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I have in my hands my first advance copy of Animating with Blender: How To Create Short Animations from Start to Finish! It looks really nice. In the end, I wasn’t super jazzed about the cover design, but due to production issues we had run out of time. Oh well. It’s certainly a friendly cover, although it doesn’t convey the depth in which the whole pipeline is explained.

At the end of August, I’ll be doing the web release of The Beast, in 720p HD. There will be downloadables, a crummy YouTube version, and a nice streaming HD version on Vimeo. When it’s time, it’ll get it’s own page, as well as a link from here and the main Blender forums, just to make sure that no one misses it. I’m down to re-working the titles in HD. The animation itself is re-rendered, and I only have to finish the titles and pump the whole thing through the final compositing network, which takes several hours.

I’ve just gone back and read some bits and pieces from the book, and it’s such a different experience from writing or revising it on screen. I’ve found that while I’m writing something, I think it’s great. Then, when it’s out of my hands my confidence in the voice and material falls by several orders of magnitude, and I’m convinced it sucks and will be the object of ridicule. Finally, when I dare to crack the cover of the finished piece, I read a little and find myself saying “not bad… not bad…” and even “that’s pretty good…” in some places. Thus it was with The Essential Blender, and hopefully how it will be with this

The real test, though, is when people in the target audience finally get the book. Despite accusations of arrogance from time to time throughout my life (It’s just confidence I tell you!), I know enough to realize that I’m not the one who will ultimately declare something I write anything better than “good.” That can be done by others, and only if it deserves it. We’ll see next month!

Usually the Blender development projects that I work on are a direct response to a production problem I’ve encountered. BlenderPeople created animation baking, the Floor Constraint, Visual Keying and Python API enhancements. The Beast birthed Sequencer and Action Editor selection method upgrades. One other problem I ran into during The Beast was shadow control, but didn’t have time to address it in the sources during production. Often, I would get my light placement and intensity just right only to discover that shadows were just too dark in one or two places. As the balance between materials and lamps is tricky to get just right, I was loathe to start adding lamps (the standard method of fixing too-shadowed areas) or altering lamp intensity.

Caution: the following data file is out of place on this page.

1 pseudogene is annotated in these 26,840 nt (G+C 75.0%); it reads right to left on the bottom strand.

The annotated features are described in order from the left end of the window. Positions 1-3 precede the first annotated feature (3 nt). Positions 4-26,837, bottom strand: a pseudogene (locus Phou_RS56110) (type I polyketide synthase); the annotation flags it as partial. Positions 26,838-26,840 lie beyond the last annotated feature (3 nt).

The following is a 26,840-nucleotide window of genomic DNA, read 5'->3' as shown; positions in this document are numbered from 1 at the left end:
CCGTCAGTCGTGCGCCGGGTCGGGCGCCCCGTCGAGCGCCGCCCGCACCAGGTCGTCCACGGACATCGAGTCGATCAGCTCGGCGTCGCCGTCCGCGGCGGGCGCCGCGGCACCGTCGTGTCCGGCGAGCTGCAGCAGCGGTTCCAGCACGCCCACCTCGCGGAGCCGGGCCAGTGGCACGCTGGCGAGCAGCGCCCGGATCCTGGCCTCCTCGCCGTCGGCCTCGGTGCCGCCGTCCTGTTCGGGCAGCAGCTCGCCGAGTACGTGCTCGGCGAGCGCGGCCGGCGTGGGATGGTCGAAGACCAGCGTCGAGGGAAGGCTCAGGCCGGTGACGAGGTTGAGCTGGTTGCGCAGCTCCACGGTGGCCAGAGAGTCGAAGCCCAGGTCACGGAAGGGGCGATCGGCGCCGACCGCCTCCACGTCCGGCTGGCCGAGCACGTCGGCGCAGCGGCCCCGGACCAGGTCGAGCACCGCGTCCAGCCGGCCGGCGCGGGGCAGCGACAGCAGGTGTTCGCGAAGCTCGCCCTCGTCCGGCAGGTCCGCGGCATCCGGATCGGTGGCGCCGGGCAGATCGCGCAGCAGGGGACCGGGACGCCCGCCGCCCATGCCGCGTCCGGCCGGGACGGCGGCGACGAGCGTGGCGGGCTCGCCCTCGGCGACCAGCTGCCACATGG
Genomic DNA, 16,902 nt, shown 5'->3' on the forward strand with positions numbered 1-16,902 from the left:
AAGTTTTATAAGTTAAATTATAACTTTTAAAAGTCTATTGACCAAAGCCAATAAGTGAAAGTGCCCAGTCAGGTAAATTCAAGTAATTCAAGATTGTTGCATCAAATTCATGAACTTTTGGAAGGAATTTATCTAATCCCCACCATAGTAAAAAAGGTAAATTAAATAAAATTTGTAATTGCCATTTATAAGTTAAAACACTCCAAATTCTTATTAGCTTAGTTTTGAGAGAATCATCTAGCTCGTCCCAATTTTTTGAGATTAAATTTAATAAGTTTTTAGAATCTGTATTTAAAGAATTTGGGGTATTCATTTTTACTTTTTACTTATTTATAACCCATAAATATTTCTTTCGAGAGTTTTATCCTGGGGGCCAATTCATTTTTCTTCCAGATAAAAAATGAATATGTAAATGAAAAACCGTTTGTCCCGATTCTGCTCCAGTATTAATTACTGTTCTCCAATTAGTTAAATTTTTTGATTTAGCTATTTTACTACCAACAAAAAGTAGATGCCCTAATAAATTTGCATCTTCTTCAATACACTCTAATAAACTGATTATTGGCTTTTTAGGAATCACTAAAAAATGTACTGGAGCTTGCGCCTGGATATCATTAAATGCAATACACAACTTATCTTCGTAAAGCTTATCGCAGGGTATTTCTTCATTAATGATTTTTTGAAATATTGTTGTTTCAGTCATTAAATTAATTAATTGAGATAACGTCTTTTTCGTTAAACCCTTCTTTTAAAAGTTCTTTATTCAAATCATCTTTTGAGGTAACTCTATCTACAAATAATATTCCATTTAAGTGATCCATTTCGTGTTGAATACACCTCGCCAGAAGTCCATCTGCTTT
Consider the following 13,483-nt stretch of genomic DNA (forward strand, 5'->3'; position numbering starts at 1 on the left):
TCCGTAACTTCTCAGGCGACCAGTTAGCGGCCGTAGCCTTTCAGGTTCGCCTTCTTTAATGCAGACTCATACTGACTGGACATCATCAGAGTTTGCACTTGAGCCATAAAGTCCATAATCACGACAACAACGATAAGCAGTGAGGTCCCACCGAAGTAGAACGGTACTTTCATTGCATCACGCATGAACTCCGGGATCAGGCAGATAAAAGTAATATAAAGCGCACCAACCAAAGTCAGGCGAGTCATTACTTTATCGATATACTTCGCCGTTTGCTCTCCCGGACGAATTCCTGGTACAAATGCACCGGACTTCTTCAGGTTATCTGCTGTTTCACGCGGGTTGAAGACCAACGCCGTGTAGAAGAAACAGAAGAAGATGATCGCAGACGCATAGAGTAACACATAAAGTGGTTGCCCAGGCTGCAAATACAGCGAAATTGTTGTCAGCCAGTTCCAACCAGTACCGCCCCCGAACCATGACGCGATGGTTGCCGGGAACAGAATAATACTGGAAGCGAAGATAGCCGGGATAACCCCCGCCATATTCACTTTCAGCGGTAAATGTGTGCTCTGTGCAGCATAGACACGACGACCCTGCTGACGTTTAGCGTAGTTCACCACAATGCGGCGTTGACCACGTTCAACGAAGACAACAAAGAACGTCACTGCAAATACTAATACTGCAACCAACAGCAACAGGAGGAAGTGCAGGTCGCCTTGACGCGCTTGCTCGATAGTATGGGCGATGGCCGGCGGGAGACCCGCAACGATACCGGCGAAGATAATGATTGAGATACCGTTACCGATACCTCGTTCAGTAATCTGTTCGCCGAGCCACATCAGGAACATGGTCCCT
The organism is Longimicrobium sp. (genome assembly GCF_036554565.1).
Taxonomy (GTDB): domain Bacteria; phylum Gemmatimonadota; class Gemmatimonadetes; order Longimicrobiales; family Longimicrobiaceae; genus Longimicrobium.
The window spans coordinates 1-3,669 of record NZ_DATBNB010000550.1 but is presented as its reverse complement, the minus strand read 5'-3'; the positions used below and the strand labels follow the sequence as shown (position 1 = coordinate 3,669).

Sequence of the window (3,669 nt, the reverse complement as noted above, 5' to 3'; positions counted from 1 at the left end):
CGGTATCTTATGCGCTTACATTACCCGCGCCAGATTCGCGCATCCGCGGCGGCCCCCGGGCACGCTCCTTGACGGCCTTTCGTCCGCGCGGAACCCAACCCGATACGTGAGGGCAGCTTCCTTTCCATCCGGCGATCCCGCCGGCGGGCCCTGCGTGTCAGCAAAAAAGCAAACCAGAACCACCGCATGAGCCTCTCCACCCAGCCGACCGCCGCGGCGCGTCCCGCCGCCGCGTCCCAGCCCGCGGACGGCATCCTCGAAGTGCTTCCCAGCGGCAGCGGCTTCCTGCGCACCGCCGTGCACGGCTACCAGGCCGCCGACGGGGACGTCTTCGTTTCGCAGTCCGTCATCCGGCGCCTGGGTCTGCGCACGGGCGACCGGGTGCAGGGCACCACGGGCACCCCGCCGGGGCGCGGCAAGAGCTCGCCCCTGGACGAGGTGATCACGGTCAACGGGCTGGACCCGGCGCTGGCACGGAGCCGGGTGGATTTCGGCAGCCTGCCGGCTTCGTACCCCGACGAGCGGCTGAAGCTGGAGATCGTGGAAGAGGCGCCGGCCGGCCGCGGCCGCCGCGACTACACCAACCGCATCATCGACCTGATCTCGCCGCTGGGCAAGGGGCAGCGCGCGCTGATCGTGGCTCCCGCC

Wouldn’t it be easier, and better for the overall shading and looked that you’ve struggled to craft, if you could just turn down the intensity of the shadow of the offending lamp?

Of course it would!

Now you can.

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This probably won’t be of use to anyone who reads this website for Blender information or even a general interest in stuff that I’m working on. However, whenever I’ve solved a technical problem that apparently hasn’t yet been solved (i.e., searches turn up lots of people asking the question but no one giving a real answer), I like to document it so that anyone after me who has the same problem can find my solution. Thus: “For The Record”.

When using MS Access as a front end to a MySQL database through ODBC, updating a record can cause a warning message that the records could not be updated “due to lock violations”. It turns out that it has nothing to with locking. Access will throw this warning and disallow the update if the data you are attempting to update is the same as the incoming update.

So, with this simple query:

“UPDATE TblParameters SET Value=’1587′ WHERE Parameter=’CurrentCustomer’;”

You will get a “lock violation” if the Value field already contains “1587″.

If you’re doing this interactively, you can just click through the warning. However, if you’re getting this problem in the middle of a program or script, all you need to do is to enclose the Update command within an if/then statement that checks to see if the value you want to update is already at the desired value. If they are already the same, just skip it.

Yes, it’s one extra step, and one more hit on the DB, but that’s what you get for using Access as a front end.

A big thanks to everyone who came out to see Elephants Dream and Big Buck Bunny at the Creative Treehouse in Bellevue tonight! It was a lot of fun meeting everyone and jawing about Blender. It was also cool to finally see ED and BBB on something bigger than my TV set.

I also wanted to plug the Creative Treehouse — it’s a big work-in-progress studio space that’s available 24/7 to members. Basically it’s a large work/lounge space that would be perfect for creatives who don’t have an office, but who don’t feel they can get their artistic mojo going at home. They also have a photo set with lighting for photographers. If you’re in the Pittsburgh area and wish you had a place to go to work on your creative stuff, you should check out their web site:


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